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Review: Playing the Point by Ashley K. Broome Leave a comment


Rating: 2.75 stars
Buy Link:
Amazon | iBooks | Amazon UK
Length: Novel

 

Brent “Henny” Henderson is an up-and-coming forward in pro hockey. He is also closeted—sort of.  Henny never really came out on his last team, but rumors and an unfortunate circumstance had pretty much confirmed his sexuality to the players on the Seattle Thunder. To say things got tense is an understatement. The vitriol he suffered made it imperative that Henny keep his sexuality 100% secret now that he has been traded to the Sioux Falls Martens, a rival team.

Matt Doherty is captain of the Martens and he is pleasant and pushy, by turns. And, wow, is he attractive to Henny, who is committed to his celibacy project. At least until…who knows. Probably until he can gather the courage to come out. The whole team is chill and a big fun family to each other. One player immediately lets Henny know he’d heard the rumors, while assuring him that this team is different, nicer, than the Thunder. Henny wants desperately to fit in, and he seems to. He gets pranked and helps pull pranks with Matt, who often crashes at his house. Matt’s been tasked with babysitting a rookie who has a way with the ladies often and all night long. But Matt’s interest goes beyond teammate bonding, perhaps. That includes making joint meals and ensuring Henny’s favorite tea is stocked in the clubhouse.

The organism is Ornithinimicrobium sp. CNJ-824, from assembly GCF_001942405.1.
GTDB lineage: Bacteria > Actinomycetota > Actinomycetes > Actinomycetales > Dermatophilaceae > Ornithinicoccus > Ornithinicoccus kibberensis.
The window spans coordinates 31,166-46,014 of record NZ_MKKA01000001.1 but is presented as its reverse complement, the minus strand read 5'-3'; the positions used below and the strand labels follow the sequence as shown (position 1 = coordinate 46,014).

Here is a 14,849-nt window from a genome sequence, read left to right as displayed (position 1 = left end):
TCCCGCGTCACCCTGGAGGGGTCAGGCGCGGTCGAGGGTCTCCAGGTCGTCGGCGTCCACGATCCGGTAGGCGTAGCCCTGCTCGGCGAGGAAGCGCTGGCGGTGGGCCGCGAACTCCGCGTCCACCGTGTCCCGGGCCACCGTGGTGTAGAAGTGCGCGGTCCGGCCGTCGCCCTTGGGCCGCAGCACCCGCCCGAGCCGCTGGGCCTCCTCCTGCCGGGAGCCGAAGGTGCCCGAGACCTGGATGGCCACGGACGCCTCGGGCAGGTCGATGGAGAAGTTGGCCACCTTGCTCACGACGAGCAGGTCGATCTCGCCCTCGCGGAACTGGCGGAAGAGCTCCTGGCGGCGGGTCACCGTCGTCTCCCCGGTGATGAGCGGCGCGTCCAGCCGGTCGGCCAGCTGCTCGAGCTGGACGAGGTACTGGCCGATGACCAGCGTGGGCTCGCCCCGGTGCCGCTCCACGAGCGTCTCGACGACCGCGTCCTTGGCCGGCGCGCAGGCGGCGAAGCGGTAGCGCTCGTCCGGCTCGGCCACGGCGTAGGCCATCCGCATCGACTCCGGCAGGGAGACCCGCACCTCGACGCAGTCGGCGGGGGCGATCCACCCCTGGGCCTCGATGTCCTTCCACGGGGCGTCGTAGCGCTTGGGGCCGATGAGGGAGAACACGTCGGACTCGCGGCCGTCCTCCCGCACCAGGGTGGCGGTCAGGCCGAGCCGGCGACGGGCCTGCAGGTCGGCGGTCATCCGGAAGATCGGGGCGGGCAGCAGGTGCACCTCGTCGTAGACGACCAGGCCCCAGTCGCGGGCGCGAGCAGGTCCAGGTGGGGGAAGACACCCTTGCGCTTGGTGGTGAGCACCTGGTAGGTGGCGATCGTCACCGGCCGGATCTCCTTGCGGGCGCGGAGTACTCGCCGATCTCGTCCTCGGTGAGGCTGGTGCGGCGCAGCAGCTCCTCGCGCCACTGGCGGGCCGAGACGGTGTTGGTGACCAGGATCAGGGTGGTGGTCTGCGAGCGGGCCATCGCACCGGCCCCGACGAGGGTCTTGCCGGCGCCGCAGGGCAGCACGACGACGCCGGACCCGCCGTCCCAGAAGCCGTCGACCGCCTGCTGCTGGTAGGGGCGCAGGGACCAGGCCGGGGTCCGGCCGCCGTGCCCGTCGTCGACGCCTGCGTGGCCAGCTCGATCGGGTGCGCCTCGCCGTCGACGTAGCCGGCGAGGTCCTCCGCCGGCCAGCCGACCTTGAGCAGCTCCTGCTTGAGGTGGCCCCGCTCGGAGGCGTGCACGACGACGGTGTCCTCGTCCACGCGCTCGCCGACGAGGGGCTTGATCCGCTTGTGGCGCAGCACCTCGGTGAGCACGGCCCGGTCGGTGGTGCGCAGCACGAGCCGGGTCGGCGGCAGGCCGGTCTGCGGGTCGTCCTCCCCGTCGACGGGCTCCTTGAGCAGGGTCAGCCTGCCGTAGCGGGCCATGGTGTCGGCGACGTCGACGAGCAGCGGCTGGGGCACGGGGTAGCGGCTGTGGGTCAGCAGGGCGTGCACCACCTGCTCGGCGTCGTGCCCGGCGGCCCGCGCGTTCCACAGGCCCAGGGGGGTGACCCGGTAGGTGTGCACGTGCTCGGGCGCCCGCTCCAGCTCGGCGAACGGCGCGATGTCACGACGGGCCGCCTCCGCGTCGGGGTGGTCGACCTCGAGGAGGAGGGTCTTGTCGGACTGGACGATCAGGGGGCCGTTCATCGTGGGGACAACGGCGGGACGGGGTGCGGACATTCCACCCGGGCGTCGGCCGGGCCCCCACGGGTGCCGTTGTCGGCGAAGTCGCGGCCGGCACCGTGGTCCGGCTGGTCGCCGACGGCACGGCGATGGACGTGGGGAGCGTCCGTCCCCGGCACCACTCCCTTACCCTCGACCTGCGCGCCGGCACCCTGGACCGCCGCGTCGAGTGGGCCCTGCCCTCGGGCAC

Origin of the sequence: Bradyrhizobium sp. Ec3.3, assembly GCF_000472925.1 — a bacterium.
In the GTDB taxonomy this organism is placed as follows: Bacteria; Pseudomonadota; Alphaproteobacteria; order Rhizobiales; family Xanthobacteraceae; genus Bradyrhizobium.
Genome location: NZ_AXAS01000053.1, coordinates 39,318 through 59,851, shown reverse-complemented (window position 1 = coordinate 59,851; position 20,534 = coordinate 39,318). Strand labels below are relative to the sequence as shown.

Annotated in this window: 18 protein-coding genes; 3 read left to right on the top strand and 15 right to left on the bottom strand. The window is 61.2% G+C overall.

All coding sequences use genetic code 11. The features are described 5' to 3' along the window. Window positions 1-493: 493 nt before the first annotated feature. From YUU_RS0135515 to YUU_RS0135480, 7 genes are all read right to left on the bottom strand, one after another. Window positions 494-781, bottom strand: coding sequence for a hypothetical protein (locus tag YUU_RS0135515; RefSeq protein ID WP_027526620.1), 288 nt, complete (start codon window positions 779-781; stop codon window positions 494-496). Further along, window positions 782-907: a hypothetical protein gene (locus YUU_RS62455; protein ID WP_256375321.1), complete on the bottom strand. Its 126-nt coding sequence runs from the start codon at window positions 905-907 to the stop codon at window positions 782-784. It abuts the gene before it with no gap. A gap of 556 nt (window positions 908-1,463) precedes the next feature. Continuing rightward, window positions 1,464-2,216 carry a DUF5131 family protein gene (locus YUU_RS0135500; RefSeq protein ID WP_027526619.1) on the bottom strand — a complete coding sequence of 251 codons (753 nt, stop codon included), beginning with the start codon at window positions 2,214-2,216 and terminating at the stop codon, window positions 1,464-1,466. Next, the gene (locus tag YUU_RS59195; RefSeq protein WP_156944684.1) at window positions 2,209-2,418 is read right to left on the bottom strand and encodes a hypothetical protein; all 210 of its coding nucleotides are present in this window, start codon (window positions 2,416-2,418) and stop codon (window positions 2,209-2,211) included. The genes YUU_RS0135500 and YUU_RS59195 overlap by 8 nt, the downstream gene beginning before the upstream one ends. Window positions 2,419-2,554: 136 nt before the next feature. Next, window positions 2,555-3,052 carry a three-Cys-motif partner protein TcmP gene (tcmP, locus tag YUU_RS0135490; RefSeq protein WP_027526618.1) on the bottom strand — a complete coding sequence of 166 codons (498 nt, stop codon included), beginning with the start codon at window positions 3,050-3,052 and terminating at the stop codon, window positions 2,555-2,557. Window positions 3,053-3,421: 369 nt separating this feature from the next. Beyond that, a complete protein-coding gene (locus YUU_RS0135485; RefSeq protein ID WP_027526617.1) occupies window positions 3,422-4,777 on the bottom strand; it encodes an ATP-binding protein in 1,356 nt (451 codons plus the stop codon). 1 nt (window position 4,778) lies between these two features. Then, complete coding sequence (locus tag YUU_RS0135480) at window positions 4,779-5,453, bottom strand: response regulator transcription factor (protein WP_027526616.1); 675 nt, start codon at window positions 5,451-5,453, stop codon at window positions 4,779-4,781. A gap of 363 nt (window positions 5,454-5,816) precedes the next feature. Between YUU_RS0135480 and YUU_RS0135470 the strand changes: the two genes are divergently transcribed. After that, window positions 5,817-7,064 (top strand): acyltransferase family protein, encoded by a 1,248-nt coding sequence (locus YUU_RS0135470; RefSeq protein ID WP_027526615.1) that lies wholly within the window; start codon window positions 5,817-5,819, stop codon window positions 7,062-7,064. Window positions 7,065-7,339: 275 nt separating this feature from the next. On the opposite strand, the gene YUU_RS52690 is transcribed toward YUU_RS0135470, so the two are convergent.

This budding friendship strains Henny’s resolve to keep his sexuality a secret. He can’t admit to having a giant crush on his team captain, can he? And, what about the bad blood with the Thunder players who seek to humiliate Henny whenever they play? Does Matt return his admiration? What if he doesn’t—will Henny need to move on to another team?

For me this story was a bit of a miss. I didn’t feel a lot of romantic tension between Henny and Matt, who is a very cuddly man. He sends a lot of mixed signals. Likewise, the coming out story was flat. Henny’s fear of discovery drove so much of the tension, yet it was virtually unresolved, despite Henny’s sexuality seeming to be one of the most poorly kept secrets in the story. Henny’s timidness, though he appears to have boundless support, is excruciating. The resolution of the book brings a little bit of heat as he and Matt do connect, but it all seemed pretty nonchalant. There were so many hints and avenues for real growth for the characters, so the ending left me wanting. I’ve read a lot of M/M hockey romance and this one was lackluster and rather forgettable by comparison.




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